The sanctuary was dedicated to the worship of Artemis and Apollo, both greatly loved as gods in Chios. The copper belts worn by women were impressive finds, offered by girls to the goddess before their wedding.
The most magnificent temple, dedicated to Apollo, Artemis and their mother Leto was on the site of “Kato Phana” (note 7). Regarding the name of the region, Aelius Herodianus mentions that “Cape Phanai in Chios is the place from where Delos was seen by Leto”. The archaic temple, from which only the primary foundation survives of its NE corner, was constructed at the end of the 6th c. BC. The size of architectural members concentrated in the vicinity prove that this temple was as large as its counterparts of the period in the Heraion of Samos, in Miletos and Ephesus in Asia Minor. The temple was destroyed in 493 BC, after the Ionian uprising and the naval battle of Ladi, and rebuilt in the first half of the 5th c. BC.
During this period, there were also sanctuaries in other parts of the island and in the city, as proved by excavations and isolated finds from various sites (note 8). The two marble korai from the region of Atsiki, exceptional examples of a Chian sculpture workshop (fig. 15), must surely have been dedicated to some important archaic sanctuary of the city. Chios seems to have had a long tradition of sculpture, with famous representatives such as Mikkiades, Archermos, and his sons Voupalos and Athinis, whose works adorned not only Chios and other Greek cities but even Rome itself. The flourishing economy of Chios in archaic times offered scope for the island’s artistic development.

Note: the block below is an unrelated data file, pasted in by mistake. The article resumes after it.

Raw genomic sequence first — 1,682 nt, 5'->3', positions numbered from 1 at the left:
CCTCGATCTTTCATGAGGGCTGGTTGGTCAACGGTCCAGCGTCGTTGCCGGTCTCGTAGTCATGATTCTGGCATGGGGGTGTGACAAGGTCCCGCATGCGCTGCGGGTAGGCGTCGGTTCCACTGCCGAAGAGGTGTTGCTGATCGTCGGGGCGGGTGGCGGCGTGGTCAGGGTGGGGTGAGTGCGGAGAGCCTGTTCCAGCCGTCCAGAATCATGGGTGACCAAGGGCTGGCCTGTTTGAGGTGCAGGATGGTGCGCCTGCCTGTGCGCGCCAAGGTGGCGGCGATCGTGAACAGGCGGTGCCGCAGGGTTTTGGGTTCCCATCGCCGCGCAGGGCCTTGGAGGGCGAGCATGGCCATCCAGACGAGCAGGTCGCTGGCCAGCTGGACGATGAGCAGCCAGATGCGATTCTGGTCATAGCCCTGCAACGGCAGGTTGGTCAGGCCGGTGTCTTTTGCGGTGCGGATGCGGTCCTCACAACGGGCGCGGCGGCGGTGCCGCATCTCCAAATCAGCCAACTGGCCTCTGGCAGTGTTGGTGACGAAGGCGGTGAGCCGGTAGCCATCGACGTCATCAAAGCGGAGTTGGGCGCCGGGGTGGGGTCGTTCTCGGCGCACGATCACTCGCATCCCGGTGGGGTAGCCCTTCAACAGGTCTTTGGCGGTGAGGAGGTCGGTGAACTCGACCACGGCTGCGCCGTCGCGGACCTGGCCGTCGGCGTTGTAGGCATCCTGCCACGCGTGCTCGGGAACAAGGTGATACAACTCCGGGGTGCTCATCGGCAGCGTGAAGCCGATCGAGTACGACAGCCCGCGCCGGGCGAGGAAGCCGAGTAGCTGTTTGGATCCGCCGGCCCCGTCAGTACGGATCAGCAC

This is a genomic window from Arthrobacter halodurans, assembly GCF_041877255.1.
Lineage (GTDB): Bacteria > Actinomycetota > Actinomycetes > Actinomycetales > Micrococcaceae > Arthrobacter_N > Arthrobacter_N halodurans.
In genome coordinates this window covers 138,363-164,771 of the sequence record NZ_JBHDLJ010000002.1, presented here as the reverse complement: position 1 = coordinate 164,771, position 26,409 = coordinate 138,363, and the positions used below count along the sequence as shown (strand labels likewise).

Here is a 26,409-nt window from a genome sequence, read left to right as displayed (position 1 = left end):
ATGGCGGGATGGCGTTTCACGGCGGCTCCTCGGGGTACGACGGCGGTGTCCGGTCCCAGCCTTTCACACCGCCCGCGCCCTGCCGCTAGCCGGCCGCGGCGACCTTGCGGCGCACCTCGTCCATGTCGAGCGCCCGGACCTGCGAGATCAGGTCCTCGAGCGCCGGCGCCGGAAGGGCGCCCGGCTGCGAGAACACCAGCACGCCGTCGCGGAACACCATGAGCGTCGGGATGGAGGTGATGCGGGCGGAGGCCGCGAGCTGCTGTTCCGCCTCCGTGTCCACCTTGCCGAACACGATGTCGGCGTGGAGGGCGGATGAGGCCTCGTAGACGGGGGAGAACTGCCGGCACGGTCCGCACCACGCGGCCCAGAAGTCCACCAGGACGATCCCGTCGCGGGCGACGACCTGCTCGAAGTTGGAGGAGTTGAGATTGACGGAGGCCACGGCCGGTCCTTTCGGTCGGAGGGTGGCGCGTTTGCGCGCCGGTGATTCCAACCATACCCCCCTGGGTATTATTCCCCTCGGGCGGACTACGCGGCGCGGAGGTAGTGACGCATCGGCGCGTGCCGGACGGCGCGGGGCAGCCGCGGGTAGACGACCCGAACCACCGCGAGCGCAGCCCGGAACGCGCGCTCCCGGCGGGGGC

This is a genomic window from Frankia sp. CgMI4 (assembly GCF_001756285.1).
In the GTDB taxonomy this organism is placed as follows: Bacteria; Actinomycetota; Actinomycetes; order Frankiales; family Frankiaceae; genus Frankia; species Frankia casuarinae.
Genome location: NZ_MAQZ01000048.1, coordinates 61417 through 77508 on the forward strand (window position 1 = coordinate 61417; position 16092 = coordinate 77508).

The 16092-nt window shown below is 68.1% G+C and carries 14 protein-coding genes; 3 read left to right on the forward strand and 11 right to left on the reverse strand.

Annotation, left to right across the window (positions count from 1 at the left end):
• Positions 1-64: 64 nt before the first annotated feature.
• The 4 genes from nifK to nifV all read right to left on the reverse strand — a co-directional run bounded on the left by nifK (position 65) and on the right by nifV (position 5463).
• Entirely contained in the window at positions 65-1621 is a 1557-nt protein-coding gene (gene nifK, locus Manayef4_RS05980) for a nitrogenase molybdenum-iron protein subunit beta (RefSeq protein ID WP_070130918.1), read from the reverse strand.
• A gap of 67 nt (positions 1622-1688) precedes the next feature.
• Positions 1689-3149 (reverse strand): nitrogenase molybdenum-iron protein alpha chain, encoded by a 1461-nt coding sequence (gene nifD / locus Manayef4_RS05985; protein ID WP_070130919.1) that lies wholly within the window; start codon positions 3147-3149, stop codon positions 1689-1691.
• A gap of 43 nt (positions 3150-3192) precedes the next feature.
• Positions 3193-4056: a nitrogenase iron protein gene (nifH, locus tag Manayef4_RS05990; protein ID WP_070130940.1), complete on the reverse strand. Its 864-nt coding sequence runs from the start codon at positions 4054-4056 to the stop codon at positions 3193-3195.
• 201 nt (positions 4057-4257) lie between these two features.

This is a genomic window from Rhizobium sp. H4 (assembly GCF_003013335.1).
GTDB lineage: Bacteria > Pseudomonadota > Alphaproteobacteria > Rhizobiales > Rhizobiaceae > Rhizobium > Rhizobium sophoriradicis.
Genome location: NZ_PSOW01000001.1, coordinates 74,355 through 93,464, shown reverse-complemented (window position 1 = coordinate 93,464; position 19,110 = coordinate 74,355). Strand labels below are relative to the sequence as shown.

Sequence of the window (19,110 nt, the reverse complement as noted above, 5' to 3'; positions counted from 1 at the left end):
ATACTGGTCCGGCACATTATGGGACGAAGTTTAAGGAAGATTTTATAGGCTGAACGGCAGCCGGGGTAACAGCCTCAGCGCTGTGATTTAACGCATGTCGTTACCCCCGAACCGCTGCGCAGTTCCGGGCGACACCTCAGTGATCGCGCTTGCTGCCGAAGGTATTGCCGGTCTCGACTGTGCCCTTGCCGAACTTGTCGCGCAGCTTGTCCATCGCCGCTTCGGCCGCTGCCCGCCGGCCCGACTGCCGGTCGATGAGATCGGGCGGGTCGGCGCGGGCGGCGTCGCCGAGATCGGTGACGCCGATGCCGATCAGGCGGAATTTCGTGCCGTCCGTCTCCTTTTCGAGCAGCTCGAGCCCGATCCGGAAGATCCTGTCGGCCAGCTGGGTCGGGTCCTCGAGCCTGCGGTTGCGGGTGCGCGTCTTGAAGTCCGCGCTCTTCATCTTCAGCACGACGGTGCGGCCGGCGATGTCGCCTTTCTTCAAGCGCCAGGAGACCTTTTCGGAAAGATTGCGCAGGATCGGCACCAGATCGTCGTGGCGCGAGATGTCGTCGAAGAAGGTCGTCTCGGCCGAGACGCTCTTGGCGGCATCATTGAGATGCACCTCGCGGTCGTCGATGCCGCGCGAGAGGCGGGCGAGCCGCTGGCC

The worship of Cybele (fig. 16) was also particularly widespread from Archaic to Roman times and the 6th c. BC open air sanctuary at Daskalopetra in Vrondathos was dedicated to her worship.
Grey marble columns with carved imagery form a particular category of monument, present in Chios from archaic times and whose tradition continues to the 3rd c. BC (note 9) (fig. 17). This particular type is encountered only in Chios and Boeotia and shows a close cultural association between the two regions.
The art of vase painting in Chios flourishes particularly in archaic times. Apart from large vases with linear decoration such as wide mouthed horned amphorai and urns, Chian ceramic workshops of the 7th and 6th c. BC produced exceptional examples which are part of Ionian art in general, with strong eastern influences.
Τhe styles of the Wild Goats (fig. 18), the Sphinxes and the Lions (figs. 19-20), the styles of the Animal Cups (Kylikes) and those of Kylix and Komaston are represented by a number of vases found in Chios, but also in the colony of Naukratos in Egypt. The shape of vase for which Chios is famed for during this period is the Chian cup, whose evolution one can follow through to Hellenistic times (fig. 21).